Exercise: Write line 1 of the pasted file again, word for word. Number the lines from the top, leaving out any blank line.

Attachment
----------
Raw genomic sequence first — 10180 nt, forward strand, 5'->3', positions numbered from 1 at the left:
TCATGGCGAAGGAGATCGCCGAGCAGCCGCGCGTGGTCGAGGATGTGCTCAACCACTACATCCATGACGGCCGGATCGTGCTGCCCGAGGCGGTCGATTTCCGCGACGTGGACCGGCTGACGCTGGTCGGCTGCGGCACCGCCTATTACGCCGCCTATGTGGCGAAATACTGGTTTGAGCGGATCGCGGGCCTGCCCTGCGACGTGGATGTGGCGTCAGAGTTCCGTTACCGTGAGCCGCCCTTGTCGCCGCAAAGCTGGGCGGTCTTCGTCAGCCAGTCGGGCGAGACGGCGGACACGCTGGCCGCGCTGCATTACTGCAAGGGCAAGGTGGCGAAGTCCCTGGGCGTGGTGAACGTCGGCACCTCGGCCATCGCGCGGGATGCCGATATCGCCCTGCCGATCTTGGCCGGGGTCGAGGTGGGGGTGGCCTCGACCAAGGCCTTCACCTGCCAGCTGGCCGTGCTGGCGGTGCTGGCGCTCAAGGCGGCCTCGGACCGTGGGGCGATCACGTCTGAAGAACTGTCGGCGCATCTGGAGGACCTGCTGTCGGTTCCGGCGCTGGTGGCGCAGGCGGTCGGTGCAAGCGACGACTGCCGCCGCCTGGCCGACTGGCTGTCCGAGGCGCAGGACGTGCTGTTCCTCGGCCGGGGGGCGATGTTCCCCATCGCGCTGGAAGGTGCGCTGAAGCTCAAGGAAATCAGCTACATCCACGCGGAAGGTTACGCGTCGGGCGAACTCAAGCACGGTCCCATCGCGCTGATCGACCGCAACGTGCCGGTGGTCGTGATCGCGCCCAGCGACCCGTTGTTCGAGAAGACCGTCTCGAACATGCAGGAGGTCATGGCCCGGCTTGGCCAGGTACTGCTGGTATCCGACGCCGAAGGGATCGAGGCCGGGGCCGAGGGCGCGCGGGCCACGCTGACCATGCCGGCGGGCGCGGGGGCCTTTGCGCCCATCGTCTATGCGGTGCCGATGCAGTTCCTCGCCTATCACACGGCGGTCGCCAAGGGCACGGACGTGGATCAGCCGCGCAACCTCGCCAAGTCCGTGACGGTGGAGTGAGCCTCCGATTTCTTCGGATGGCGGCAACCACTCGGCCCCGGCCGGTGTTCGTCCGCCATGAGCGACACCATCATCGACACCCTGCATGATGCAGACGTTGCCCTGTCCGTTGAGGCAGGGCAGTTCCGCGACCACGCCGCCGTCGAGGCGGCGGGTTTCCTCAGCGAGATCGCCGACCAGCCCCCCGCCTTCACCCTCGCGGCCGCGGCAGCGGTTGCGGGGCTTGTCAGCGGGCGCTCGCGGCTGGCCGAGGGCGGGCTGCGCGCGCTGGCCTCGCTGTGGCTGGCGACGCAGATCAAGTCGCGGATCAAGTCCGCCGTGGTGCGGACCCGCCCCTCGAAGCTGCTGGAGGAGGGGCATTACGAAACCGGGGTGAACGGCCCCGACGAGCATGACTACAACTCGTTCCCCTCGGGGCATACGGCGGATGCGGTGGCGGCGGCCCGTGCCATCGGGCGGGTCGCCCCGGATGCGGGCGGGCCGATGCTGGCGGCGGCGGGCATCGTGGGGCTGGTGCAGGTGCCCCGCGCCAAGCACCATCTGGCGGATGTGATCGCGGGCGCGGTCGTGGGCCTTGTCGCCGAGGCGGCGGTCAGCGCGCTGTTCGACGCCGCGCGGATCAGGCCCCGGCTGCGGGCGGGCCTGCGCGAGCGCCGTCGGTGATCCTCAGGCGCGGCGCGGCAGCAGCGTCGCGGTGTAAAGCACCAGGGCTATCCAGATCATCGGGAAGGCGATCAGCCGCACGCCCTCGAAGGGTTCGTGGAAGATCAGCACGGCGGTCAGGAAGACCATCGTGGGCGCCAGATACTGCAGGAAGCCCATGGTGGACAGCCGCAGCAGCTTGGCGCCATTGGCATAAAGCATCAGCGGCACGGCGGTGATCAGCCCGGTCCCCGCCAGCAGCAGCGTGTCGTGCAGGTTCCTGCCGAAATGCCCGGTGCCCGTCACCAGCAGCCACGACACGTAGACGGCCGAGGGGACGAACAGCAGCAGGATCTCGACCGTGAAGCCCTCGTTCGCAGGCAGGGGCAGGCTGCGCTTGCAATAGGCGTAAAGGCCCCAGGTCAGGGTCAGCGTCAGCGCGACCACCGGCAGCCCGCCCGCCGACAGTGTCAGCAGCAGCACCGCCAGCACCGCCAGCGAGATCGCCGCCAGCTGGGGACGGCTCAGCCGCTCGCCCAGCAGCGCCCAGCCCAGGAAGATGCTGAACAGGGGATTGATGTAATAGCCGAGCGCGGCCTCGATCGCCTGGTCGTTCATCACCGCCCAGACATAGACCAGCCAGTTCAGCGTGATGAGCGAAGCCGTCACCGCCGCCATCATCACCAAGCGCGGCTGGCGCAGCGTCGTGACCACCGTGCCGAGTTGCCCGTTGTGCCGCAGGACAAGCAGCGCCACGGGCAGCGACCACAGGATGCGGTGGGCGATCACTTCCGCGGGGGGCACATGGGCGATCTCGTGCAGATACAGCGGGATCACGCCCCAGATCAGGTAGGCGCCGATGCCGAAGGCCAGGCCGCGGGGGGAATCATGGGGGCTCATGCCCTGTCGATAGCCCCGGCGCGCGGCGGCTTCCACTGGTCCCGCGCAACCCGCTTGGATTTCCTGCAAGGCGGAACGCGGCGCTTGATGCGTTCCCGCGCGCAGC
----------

Raw genomic sequence first — 10180 nt, forward strand, 5'->3', positions numbered from 1 at the left: